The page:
FloridaWest Is Proceeding Strategically

Embarking on a five-year plan to diversify economy and boost wages
Student Automation And Production Technology Career Academy 27 Ccsz
Job training at Pensacola High School. Photo courtesy of Floridawest

In 2014, when FloridaWest was established as the Pensacola area’s economic development organization, it worked to take advantage of the cyclical growth in business and industry that occurred as the nation rebounded from the Great Recession.

Today, FloridaWest is more intentional and targeted with its approach.

“Right now, our unemployment rate (2.9% in Escambia County at this writing) is as low it has ever been, and we have more job holders (143,377) than ever before,” noted Scott Luth, FloridaWest’s chief executive officer.

“Things are good right now, but you can’t let up. We will be focusing on our workforce development issues and diversification strategies to prepare our area for the future.”

Those issues and strategies are identified in FloridaWest’s new five-year strategic plan.

“We are out there knocking on doors, and we’ve opened up the third floor of our small business incubator — we’re growing our entrepreneurial community,” Luth said.

“We have established strategic partnerships with the Studer Community Institute, the University of West Florida, Pensacola State College and the Pensacola Chamber of Commerce, and together we’re rolling out new mentoring programs.

“We are committed to growing our own, expanding existing businesses where we can and bringing in new employers.”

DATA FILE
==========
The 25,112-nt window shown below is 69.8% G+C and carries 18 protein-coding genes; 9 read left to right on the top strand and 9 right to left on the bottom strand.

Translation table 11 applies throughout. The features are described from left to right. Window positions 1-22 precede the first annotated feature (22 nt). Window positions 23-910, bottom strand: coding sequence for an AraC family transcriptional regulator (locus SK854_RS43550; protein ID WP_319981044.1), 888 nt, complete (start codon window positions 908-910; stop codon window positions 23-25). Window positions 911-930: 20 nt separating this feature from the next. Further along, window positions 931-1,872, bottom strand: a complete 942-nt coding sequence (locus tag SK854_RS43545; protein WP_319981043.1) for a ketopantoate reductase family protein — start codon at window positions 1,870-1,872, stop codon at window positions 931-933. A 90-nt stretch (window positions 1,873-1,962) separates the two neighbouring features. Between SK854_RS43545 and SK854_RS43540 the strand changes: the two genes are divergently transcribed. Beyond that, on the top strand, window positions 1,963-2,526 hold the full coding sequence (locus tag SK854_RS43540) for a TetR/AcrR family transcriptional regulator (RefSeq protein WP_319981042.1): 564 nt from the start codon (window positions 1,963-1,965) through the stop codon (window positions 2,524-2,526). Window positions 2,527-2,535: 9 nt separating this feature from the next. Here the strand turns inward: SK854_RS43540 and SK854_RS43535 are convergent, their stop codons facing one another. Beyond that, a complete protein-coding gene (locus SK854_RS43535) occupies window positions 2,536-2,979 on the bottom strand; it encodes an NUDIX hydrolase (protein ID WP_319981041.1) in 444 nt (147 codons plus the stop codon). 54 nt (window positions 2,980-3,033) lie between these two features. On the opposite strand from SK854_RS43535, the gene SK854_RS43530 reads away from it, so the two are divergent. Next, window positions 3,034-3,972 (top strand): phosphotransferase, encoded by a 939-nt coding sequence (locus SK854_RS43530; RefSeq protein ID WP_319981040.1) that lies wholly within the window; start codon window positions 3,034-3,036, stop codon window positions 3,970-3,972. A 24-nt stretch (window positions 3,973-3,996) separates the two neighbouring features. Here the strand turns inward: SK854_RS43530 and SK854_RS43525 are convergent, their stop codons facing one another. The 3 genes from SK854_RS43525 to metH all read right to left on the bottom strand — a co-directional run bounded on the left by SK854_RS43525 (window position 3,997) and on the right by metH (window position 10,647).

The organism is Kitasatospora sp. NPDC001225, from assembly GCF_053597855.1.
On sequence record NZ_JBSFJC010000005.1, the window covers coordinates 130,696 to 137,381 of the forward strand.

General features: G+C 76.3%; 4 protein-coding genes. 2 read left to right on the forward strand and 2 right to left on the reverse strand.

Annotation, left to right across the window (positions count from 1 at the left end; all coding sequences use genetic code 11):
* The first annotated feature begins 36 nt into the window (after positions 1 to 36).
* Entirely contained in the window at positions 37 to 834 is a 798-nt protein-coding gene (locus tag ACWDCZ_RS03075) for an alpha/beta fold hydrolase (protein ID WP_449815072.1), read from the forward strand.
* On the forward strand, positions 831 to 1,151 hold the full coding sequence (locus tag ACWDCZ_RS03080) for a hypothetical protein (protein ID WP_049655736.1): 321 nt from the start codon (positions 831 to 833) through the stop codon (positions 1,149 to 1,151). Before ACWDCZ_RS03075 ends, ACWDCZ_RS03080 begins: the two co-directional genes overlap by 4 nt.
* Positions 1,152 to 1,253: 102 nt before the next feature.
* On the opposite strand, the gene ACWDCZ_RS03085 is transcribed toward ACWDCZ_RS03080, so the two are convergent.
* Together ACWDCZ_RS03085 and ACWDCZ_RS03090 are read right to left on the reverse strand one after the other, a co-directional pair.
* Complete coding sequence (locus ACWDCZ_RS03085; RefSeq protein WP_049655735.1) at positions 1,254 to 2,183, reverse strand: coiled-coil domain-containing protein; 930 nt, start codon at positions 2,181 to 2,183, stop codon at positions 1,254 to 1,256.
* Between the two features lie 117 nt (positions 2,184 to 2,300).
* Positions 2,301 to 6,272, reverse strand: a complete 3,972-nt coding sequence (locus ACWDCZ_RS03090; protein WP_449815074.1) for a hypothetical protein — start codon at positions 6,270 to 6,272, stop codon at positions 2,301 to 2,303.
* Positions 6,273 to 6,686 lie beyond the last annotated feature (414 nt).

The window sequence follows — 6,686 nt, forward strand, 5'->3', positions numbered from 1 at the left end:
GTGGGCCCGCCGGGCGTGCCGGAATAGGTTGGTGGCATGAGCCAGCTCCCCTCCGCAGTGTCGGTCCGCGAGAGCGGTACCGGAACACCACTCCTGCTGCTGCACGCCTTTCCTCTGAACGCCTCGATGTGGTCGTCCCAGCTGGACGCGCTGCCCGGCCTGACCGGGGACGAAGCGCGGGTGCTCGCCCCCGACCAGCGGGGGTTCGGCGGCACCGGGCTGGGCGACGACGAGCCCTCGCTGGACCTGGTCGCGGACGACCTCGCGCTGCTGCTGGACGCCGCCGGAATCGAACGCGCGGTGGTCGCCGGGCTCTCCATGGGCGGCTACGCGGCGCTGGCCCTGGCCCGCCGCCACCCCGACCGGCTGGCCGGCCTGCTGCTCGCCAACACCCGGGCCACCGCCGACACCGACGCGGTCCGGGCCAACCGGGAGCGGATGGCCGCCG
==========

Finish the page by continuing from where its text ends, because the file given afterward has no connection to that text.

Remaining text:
As to workforce development, the strategic plan commits FloridaWest to helping to bring about a highly trained workforce that is compatible with targeted industries and capable of attracting new employers while supporting the existing industry.

Further, workforce development efforts, according to the plan, should help meet the skills-training needs of area residents.

Calculating those needs, Luth said, requires a baseline assessment of the local workforce and an understanding of what the jobs of the future will be and the skills, knowledge and experience they will require.

To those ends, FloridaWest is fortunate, said Luth, to be one of five economic development organizations nationwide who were selected to participate in the Inclusive Development Network (IDN), a project of the Chicago-based Council for Adult and Experiential Learning.

The initiative seeks to identify and implement strategies that reduce equity gaps in local workforce development.

At this stage, FloridaWest is taking what Luth described as a deep statistical dive into the Pensacola area.

“We’re looking at populations within the community based on age, race, gender and education levels,” Luth said. “We’re looking at levels of educational attainment, which fields people are choosing and which jobs are susceptible to automation.”

The data collection phase will be followed by the formulation of strategies and related action items. Organizations including Achieve Escambia, Workforce EscaRosa and the Community Action Program Committee are participating in the project, which includes both Escambia and Santa Rosa counties.

In addition to Pensacola, the IDN selected Cleveland; Corpus Christi, Texas; Coweta, Oklahoma; and Spokane, Washington, for its inaugural group of participants. Thirty-five organizations applied.

“This program, as well as our own commitment over the coming years, will allow us to focus on making sure that all individuals in our community have the opportunity for success,” Luth said.

Communities receive a $60,000 dollar stipend to offset the costs of participation in the IDN.

FloridaWest’s strategic plan details a program of work aimed at diversifying employment and increasing wages and per capita income.